12 May 2009
Verdi’s Requiem in Santa Fe
Christine Brewer Commands Performance in Last Minute Appearance
Written at a time when both his theatrical business and physical health were in a bad way, Handel’s Faramondo was premiered at the King’s Theatre in January 1738, fared badly and sank rapidly into obscurity where it languished until the late-twentieth century.
Fabio Luisi conducted the London Symphony Orchestra in Brahms A German Requiem op 45 and Schubert, Symphony no 8 in B minor D759 ("Unfinished").at the Barbican Hall, London.
The atmosphere was a bit electric on February 25 for the opening night of Leoš Janàček’s 1921 domestic tragedy, and not entirely in a good way.
Applications are now open for the Bampton Classical Opera Young Singers’ Competition 2017. This biennial competition was first launched in 2013 to celebrate the company’s 20th birthday, and is aimed at identifying the finest emerging young opera singers currently working in the UK.
Each March France's splendid Opéra de Lyon mounts a cycle of operas that speak to a chosen theme. Just now the theme is Mémoires -- mythic productions of famed, now dead, late 20th century stage directors. These directors are Klaus Michael Grüber (1941-2008), Ruth Berghaus (1927-1996), and Heiner Müller (1929-1995).
Handel’s Partenope (1730), written for his first season at the King’s Theatre, is a paradox: an anti-heroic opera seria. It recounts a fictional historic episode with a healthy dose of buffa humour as heroism is held up to ridicule. Musicologist Edward Dent suggested that there was something Shakespearean about Partenope - and with its complex (nonsensical?) inter-relationships, cross-dressing disguises and concluding double-wedding it certainly has a touch of Twelfth Night about it. But, while the ‘plot’ may seem inconsequential or superficial, Handel’s music, as ever, probes the profundities of human nature.
The latest instalment of Wigmore Hall’s ambitious two-year project, ‘Schubert: The Complete Songs’, was presented by German tenor Christoph Prégardien and pianist Julius Drake.
On March 10, 2017, San Diego Opera presented an unusual version of Georges Bizet’s Carmen called La Tragédie de Carmen (The Tragedy of Carmen).
For his farewell production as director of opera at the Royal Opera House, Kasper Holten has chosen Wagner’s only ‘comedy’, Die Meistersinger von Nürnberg: an opera about the very medium in which it is written.
The dramatic strength that Stage Director Michael Scarola drew from his Pagliacci cast was absolutely amazing. He gave us a sizzling rendition of the libretto, pointing out every bit of foreshadowing built into the plot.
A skewering of the preening pretentiousness of the Pre-Raphaelites and Aesthetes of the late-nineteenth century, Gilbert and Sullivan’s 1881 operetta Patience outlives the fashion that fashioned it, and makes mincemeat of mincing dandies and divas, of whatever period, who value style over substance, art over life.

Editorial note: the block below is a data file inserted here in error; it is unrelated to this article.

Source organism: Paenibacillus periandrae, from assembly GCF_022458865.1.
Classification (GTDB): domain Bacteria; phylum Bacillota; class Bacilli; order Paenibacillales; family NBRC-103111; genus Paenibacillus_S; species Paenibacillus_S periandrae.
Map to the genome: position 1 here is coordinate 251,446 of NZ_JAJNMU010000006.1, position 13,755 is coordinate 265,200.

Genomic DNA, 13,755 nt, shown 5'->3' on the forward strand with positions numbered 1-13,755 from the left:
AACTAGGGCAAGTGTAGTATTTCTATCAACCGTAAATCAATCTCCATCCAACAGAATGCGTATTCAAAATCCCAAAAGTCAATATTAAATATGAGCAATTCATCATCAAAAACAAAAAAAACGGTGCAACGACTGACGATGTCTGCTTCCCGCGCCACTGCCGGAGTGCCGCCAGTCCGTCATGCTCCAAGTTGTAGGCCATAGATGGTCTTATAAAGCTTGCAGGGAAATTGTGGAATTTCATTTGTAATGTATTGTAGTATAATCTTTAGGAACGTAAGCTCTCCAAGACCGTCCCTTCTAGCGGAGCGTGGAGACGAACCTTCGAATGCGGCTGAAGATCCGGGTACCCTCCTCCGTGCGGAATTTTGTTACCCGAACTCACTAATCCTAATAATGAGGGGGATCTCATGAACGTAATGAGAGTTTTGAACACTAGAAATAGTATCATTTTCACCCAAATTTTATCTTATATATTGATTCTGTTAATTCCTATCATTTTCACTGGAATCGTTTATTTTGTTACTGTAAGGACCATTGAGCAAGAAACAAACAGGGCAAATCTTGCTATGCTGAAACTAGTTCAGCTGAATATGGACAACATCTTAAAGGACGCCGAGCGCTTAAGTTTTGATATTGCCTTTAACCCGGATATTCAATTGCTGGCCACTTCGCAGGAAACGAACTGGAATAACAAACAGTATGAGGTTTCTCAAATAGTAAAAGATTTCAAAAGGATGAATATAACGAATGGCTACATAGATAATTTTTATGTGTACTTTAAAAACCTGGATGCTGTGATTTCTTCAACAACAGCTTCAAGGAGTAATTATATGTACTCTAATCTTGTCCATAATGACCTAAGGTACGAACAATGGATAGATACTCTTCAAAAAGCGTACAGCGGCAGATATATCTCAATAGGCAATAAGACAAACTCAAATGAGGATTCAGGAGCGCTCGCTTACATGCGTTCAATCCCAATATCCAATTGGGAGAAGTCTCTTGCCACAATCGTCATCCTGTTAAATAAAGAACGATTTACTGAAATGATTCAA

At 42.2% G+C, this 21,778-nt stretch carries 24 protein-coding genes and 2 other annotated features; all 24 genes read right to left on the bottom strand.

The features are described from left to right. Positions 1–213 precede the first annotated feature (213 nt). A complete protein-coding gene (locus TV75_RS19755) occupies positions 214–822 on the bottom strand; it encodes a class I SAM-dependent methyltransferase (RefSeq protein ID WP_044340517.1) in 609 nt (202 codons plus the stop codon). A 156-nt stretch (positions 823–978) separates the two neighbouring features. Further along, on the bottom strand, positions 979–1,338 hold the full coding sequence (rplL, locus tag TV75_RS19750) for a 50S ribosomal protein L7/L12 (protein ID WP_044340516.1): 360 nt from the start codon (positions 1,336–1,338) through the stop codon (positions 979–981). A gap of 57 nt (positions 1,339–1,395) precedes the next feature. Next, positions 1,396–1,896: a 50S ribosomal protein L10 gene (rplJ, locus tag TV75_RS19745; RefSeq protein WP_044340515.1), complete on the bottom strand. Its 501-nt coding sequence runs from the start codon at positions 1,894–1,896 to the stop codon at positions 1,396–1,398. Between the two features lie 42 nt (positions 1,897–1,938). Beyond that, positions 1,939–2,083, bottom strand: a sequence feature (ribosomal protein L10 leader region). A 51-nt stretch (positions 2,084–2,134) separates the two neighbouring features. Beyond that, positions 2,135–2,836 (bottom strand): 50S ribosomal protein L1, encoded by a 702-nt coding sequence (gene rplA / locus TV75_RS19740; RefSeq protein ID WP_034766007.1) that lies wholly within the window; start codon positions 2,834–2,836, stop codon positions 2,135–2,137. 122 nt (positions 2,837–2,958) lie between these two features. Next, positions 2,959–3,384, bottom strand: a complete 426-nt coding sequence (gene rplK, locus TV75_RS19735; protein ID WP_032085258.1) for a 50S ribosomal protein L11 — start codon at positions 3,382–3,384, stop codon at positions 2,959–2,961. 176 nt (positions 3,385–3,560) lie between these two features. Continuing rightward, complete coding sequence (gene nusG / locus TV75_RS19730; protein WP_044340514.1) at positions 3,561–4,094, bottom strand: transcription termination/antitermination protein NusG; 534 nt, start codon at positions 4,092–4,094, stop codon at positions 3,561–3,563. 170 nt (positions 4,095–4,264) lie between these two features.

Irish mezzo-soprano Tara Erraught demonstrated a relaxed, easy manner and obvious enjoyment of both the music itself and its communication to the audience during this varied Rosenblatt Series concert at the Wigmore Hall. Erraught and her musical partners for the evening - clarinettist Ulrich Pluta and pianist James Baillieu - were equally adept at capturing both the fresh lyricism of the exchanges between voice and clarinet in the concert arias of the first half of the programme and clinching precise dramatic moods and moments in the operatic arias that followed the interval.
This Sunday the Metropolitan Opera will feature as part of the BBC Radio 3 documentary, Opera Across the Waves, in which critic and academic Flora Willson explores how opera is engaging new audiences. The 45-minute programme explores the roots of global opera broadcasting and how in particular, New York’s Metropolitan Opera became one of the most iconic and powerful producers of opera.
On February 25, 2017, in Tucson and on the following March 3 in Phoenix, Arizona Opera presented its first world premiere, Craig Bohmler and Steven Mark Kohn’s Riders of the Purple Sage.
During the past few seasons, English Touring Opera has confirmed its triple-value: it takes opera to the parts of the UK that other companies frequently fail to reach; its inventive, often theme-based, programming and willingness to take risks shine a light on unfamiliar repertory which invariably offers unanticipated pleasures; the company provides a platform for young British singers who are easing their way into the ‘industry’, assuming a role that latterly ENO might have been expected to fulfil.
The first production of Ryan Wigglesworth’s first opera, based upon Shakespeare’s The Winter’s Tale, is clearly a major event in English National Opera’s somewhat trimmed-down season. Wigglesworth, who serves also as conductor and librettist, professes to have been obsessed with the play for more than twenty years, and one can see why The Winter’s Tale, with its theatrical ‘set-pieces’ - the oracle scene, the tempest, the miracle of a moving statue - and its grandiose emotions, dominated as the play is by Leontes’ obsessively articulated, over-intellectualized jealousy, would invite operatic adaptation.
Today, Wexford Festival Opera announced the programme and principal casting details for the forthcoming 2017 festival. Now in its 66th year, this internationally renowned festival will run over an extended 18-day period, from Thursday, 19 October to Sunday, 5 November.
A song cycle within a song symphony - Matthias Goerne's intriuging approach to Mahler song, with Marcus Hinterhäuser, at the Wigmore Hall, London. Mahler's entire output can be described as one vast symphony, spanning an arc that stretches from his earliest songs to the sketches for what would have been his tenth symphony. Song was integral to Mahler's compositional process, germinating ideas that could be used even in symphonies which don't employ conventional singing.